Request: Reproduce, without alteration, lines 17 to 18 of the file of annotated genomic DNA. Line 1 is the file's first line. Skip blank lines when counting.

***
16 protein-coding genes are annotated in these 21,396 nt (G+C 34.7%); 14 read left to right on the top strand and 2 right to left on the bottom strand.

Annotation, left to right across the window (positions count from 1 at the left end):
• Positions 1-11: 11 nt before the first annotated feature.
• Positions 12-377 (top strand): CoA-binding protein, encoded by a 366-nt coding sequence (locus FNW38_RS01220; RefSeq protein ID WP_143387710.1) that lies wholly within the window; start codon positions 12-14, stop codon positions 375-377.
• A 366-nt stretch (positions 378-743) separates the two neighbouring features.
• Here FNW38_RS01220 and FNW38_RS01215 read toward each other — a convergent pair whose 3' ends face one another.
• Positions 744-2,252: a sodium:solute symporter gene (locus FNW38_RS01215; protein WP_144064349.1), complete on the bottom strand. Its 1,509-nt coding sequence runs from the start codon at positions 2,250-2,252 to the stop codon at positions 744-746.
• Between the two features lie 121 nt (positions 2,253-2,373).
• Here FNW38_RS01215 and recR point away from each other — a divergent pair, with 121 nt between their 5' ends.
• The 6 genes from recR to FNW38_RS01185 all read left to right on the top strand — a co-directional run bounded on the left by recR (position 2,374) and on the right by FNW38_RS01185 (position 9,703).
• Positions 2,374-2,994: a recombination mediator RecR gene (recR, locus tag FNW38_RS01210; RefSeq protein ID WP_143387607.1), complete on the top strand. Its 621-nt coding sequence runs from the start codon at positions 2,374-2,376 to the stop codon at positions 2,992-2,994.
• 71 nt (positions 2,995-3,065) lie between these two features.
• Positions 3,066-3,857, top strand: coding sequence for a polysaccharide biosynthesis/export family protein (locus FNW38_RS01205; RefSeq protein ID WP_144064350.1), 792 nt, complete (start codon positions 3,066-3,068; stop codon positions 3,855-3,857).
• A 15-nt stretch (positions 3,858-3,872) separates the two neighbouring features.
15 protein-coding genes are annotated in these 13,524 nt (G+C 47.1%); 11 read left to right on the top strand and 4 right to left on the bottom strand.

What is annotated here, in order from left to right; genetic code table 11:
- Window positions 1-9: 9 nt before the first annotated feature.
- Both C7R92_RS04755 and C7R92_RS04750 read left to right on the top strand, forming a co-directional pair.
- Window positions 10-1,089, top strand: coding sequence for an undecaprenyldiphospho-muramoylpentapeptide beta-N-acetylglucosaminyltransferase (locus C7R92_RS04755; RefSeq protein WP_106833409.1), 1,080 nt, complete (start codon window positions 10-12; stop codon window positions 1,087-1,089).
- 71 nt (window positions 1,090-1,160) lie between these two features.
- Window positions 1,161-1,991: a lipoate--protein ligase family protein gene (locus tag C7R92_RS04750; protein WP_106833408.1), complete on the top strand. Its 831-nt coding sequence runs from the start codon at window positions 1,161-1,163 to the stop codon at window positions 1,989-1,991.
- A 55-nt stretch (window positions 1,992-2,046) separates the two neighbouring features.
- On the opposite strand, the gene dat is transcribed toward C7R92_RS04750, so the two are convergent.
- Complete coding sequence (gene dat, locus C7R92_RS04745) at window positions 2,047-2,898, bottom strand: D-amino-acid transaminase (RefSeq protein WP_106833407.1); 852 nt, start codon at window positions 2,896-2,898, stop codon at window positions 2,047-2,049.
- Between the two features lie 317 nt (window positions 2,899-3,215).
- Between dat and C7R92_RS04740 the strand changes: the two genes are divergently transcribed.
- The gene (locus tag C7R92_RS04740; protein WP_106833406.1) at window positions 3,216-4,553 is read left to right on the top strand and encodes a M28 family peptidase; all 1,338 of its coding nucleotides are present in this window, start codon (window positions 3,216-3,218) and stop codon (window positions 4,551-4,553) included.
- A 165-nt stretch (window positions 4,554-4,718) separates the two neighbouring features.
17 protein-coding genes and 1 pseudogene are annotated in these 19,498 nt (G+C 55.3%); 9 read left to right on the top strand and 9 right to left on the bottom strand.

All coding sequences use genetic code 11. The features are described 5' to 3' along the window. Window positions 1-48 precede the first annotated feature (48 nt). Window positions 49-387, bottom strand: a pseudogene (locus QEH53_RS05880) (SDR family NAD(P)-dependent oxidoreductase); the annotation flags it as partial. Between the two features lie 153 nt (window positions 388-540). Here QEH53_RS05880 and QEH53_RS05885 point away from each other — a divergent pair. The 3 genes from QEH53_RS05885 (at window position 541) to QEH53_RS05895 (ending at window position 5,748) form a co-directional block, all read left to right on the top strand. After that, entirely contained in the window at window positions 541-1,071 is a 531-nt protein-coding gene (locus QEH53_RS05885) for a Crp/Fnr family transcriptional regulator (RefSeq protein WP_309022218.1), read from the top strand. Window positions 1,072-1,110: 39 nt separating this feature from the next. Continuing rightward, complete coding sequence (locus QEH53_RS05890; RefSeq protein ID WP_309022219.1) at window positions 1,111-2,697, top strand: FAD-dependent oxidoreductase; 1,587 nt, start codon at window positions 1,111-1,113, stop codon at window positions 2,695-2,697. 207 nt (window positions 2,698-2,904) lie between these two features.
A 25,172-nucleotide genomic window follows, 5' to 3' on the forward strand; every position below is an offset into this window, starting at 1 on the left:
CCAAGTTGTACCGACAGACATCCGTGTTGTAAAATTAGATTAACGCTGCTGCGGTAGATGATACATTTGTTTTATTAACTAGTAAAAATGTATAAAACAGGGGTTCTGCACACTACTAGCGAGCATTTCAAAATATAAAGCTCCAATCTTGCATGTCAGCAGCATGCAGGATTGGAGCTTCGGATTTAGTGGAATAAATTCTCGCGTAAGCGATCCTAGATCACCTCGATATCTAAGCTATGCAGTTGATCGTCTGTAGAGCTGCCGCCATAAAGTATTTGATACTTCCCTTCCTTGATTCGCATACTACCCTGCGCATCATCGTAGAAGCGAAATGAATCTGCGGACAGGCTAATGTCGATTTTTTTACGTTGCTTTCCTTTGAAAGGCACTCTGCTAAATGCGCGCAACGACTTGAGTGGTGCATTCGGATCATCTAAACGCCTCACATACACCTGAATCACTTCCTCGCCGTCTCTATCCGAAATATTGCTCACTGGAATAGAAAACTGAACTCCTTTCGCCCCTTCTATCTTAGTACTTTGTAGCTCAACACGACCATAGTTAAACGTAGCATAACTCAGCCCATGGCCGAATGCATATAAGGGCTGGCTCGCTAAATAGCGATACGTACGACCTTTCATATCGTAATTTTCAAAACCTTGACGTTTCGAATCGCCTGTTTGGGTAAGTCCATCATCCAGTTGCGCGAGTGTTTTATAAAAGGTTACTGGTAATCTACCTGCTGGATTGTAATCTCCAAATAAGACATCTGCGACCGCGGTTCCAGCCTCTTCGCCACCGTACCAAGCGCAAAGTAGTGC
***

- Window positions 1-9: 9 nt before the first annotated feature.
- Both C7R92_RS04755 and C7R92_RS04750 read left to right on the top strand, forming a co-directional pair.